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Question Number: 34788

Law 9 - The Ball in and out of Play 12/1/2022

RE: Under 19

Nick of LA, USA asks...

Did the ball go out of bounds in Japan vs Spain at the moment of the second goal?

Answer provided by Referee Joe McHugh

Hi Nick
Impossible to say from the way it is viewed on TV
Match video evidence was inconclusive due to the fact that players got in the way of the match camera views. One video angle which was looking from downfield seemed to suggest that the ball may have looked out of play. That angle though was of limited help.

FIFA is using Hawkeye technology at all stadia with 12 cameras at each game plus a new ball that has sensor technology in it. I am unsure if it is as accurate as goal line technology which is inside the frame of the goal yet one would expect that it may be or at least a big help.

This image was made available in the aftermath of the game which shows that not all of the ball crossed all of the line as there was a sliver of the ball still touching the goal line

That information may have been available to VAR and had the ball been seen to be out of play by either camera view or technology the goal would have been disallowed.

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Answer provided by Referee Jason Wright

Hi Nick,

If the thinnest sliver of the ball is still above the line, it's in. So, even if there is grass between the line and the base of the ball, you can still have the curve of the ball above the line.

It looked marginally in from the overhead angle, but even that angle was slightly off. I'm not sure if hawkeye helps out with these ones. If not, I would say the footage was inconclusive, but I'm pretty confident it was just in.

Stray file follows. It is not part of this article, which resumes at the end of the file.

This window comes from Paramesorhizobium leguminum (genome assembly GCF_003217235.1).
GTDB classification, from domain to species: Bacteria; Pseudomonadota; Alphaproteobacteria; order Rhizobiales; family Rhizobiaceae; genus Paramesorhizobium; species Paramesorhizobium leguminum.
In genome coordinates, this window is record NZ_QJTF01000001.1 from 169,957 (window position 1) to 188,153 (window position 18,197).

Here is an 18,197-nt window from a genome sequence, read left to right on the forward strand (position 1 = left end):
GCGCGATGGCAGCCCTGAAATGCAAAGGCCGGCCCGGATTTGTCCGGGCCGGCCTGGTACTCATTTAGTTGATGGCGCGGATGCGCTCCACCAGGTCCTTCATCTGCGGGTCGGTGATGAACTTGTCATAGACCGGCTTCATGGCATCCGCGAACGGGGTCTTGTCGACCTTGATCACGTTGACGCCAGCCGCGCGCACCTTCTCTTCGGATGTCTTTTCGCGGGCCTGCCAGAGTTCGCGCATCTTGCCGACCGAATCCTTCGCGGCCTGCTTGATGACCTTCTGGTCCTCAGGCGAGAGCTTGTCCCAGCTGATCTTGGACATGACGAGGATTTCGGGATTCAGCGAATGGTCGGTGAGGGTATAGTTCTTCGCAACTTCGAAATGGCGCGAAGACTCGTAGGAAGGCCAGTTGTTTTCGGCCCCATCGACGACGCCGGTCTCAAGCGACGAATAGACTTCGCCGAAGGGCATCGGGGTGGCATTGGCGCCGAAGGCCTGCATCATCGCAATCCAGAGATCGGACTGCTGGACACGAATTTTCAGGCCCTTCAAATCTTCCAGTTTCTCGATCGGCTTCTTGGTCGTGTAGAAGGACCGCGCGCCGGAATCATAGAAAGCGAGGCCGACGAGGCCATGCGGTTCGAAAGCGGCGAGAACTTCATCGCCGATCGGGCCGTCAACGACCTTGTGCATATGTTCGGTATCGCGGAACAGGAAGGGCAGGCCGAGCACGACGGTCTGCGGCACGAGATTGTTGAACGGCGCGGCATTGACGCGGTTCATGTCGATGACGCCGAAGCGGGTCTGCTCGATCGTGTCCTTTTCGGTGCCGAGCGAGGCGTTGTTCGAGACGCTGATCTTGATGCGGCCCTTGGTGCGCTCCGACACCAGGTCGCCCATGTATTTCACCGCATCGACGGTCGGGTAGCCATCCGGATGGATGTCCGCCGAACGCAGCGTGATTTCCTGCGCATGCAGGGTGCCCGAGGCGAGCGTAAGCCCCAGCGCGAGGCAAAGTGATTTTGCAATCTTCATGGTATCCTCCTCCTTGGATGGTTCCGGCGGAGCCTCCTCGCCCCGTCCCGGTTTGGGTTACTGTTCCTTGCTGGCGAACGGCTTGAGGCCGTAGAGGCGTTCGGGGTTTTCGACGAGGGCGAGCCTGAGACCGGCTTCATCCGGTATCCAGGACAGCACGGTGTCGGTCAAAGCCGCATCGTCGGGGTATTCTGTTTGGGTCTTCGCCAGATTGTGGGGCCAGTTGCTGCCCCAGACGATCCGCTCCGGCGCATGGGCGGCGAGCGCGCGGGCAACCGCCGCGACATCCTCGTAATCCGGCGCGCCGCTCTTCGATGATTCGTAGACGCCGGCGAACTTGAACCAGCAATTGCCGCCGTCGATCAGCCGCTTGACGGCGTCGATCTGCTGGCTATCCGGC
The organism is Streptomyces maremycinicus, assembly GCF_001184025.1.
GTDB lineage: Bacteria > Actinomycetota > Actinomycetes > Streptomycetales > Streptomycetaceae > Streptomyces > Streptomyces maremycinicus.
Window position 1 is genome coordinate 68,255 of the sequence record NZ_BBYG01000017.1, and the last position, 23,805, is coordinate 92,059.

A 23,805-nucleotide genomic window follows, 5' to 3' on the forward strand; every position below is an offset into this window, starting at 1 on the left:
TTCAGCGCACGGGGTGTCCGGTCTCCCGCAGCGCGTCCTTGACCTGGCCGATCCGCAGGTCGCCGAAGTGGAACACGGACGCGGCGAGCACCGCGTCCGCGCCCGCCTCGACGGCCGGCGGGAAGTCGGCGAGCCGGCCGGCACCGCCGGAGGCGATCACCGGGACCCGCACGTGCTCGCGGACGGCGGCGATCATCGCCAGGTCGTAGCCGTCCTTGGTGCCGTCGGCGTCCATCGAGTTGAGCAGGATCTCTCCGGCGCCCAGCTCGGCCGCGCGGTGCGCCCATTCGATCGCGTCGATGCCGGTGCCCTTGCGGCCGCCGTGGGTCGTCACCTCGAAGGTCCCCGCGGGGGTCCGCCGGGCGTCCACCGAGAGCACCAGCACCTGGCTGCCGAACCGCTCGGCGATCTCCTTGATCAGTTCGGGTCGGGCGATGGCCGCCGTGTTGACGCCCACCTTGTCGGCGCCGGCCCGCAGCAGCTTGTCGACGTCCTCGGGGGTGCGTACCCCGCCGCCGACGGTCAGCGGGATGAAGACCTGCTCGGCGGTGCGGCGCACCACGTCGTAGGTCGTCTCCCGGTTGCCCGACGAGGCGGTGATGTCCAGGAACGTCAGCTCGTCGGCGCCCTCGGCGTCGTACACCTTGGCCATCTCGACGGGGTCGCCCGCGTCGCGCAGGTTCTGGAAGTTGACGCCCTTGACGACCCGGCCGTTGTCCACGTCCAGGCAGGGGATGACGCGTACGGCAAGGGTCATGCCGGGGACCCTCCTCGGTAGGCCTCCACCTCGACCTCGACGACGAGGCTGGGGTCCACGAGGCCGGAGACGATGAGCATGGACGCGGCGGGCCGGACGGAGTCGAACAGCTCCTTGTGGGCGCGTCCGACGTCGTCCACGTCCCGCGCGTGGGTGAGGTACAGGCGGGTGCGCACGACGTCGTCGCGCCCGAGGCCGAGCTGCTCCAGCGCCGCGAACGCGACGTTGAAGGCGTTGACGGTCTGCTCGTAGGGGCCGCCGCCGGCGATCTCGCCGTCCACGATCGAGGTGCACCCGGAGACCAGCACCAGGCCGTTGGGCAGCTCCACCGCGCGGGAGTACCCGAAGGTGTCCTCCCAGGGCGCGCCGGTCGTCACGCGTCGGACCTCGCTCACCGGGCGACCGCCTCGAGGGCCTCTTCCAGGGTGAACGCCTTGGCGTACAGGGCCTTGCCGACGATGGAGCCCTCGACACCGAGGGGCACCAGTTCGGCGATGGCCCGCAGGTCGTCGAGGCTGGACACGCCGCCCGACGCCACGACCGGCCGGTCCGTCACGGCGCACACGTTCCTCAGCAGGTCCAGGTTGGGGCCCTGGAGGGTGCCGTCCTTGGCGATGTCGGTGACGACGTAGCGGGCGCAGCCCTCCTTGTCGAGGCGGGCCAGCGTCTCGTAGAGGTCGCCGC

Good officiating by the AR as it takes courage to keep your flag down when everybody is screaming that it's out, and it is 99% out.

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Answer provided by Referee Richard Dawson

HI Nick,
I believe inside the netted area of the goal there is a sensor network that identifies if the WHOLE of the ball completely crosses the goal line under the crossbar between the posts. to assist with proof that a goal is scored or not.

No Hawkeye overhead cameras in our real world to determine if a ball is in play or has COMPLETELY left the field of play to go - into touch (out of play where you can pick the ball up with your hands to initiate one of the three restarts that are exempt from offside.!
Throw In , Corner Kick or Goal Kick
PLUS, if a legal GOAL is scored
a KICKOFF restart.

Officials contend with many variables including line of sight being blocked from the angles of view. Dealing with 5-inch parallel and perpendicular lines that form the field layout designating whether a 12-inch-wide round CURVED ball is in or out of play and the ball is not only on the ground rolling but in the air above flying about at speed, it is hard at times to determine if the ball is fully OUT OF PLAY.

Much like the old offside motto when in doubt do not wave it about, we tend to advise ONLY raise the flag for a ball out of play when 100% SURE!

To give you a way of thinking if the ball is in or out: Imagine all the boundary lines as 5-inch invisible WALLS OF WATER stretching straight up into the sky and if any portion of the ball is the LEAST, tiniest bit wet that ball is IN PLAY within that area those lines encompass! That includes the penalty area boundary lines as well. I might add this barely wet aspect includes delivery of the ball BACK into play on a throw in, even if most of the ball has yet to cross into the FOP it brushes the line, its wet, thus IN PLAY! .

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Answer provided by Referee Peter Grove

Hi Nick,
It's difficult to be absolutely 100% certain because we don't have the same technology in place for the line outside the goal frame as we do for deciding whether a goal was scored. Having said that, based on a number of different replays and freeze frames that I have seen I am fairly certain that the ball was still in play and so the goal was good.

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